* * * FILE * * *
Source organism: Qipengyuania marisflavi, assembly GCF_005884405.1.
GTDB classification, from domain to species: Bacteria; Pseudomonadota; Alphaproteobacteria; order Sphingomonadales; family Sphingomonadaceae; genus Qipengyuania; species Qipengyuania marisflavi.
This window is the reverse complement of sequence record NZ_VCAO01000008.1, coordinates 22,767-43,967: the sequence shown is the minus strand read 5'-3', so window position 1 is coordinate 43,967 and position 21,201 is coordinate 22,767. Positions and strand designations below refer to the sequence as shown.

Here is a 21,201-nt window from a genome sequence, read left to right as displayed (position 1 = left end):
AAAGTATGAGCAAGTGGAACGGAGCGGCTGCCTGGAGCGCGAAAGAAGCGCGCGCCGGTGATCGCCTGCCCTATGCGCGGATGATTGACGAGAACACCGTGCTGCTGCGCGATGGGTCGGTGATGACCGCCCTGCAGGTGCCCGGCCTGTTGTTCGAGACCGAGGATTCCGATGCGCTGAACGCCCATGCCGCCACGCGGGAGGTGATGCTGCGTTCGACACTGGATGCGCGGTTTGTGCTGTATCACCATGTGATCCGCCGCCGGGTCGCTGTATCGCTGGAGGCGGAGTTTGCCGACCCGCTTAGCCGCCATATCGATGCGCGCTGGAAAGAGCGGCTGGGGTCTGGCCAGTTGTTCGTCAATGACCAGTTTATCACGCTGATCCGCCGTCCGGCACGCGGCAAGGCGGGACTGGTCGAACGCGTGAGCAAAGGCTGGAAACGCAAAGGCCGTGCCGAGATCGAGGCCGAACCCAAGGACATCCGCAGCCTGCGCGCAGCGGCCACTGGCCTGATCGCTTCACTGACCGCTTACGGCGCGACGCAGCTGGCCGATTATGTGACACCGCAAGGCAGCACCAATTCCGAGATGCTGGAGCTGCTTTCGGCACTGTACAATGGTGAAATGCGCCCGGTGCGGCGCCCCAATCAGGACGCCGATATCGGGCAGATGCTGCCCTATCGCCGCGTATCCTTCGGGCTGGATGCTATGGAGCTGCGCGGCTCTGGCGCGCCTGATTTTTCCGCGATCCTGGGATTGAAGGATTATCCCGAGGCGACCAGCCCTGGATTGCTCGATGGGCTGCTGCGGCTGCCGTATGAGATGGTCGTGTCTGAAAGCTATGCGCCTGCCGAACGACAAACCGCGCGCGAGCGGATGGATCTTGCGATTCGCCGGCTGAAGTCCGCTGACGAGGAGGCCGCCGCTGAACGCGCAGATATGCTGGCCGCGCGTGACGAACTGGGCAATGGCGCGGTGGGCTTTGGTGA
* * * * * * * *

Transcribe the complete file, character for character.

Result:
Source organism: Qipengyuania marisflavi, assembly GCF_005884405.1.
GTDB classification, from domain to species: Bacteria; Pseudomonadota; Alphaproteobacteria; order Sphingomonadales; family Sphingomonadaceae; genus Qipengyuania; species Qipengyuania marisflavi.
This window is the reverse complement of sequence record NZ_VCAO01000008.1, coordinates 22,767-43,967: the sequence shown is the minus strand read 5'-3', so window position 1 is coordinate 43,967 and position 21,201 is coordinate 22,767. Positions and strand designations below refer to the sequence as shown.

Here is a 21,201-nt window from a genome sequence, read left to right as displayed (position 1 = left end):
AAAGTATGAGCAAGTGGAACGGAGCGGCTGCCTGGAGCGCGAAAGAAGCGCGCGCCGGTGATCGCCTGCCCTATGCGCGGATGATTGACGAGAACACCGTGCTGCTGCGCGATGGGTCGGTGATGACCGCCCTGCAGGTGCCCGGCCTGTTGTTCGAGACCGAGGATTCCGATGCGCTGAACGCCCATGCCGCCACGCGGGAGGTGATGCTGCGTTCGACACTGGATGCGCGGTTTGTGCTGTATCACCATGTGATCCGCCGCCGGGTCGCTGTATCGCTGGAGGCGGAGTTTGCCGACCCGCTTAGCCGCCATATCGATGCGCGCTGGAAAGAGCGGCTGGGGTCTGGCCAGTTGTTCGTCAATGACCAGTTTATCACGCTGATCCGCCGTCCGGCACGCGGCAAGGCGGGACTGGTCGAACGCGTGAGCAAAGGCTGGAAACGCAAAGGCCGTGCCGAGATCGAGGCCGAACCCAAGGACATCCGCAGCCTGCGCGCAGCGGCCACTGGCCTGATCGCTTCACTGACCGCTTACGGCGCGACGCAGCTGGCCGATTATGTGACACCGCAAGGCAGCACCAATTCCGAGATGCTGGAGCTGCTTTCGGCACTGTACAATGGTGAAATGCGCCCGGTGCGGCGCCCCAATCAGGACGCCGATATCGGGCAGATGCTGCCCTATCGCCGCGTATCCTTCGGGCTGGATGCTATGGAGCTGCGCGGCTCTGGCGCGCCTGATTTTTCCGCGATCCTGGGATTGAAGGATTATCCCGAGGCGACCAGCCCTGGATTGCTCGATGGGCTGCTGCGGCTGCCGTATGAGATGGTCGTGTCTGAAAGCTATGCGCCTGCCGAACGACAAACCGCGCGCGAGCGGATGGATCTTGCGATTCGCCGGCTGAAGTCCGCTGACGAGGAGGCCGCCGCTGAACGCGCAGATATGCTGGCCGCGCGTGACGAACTGGGCAATGGCGCGGTGGGCTTTGGTGA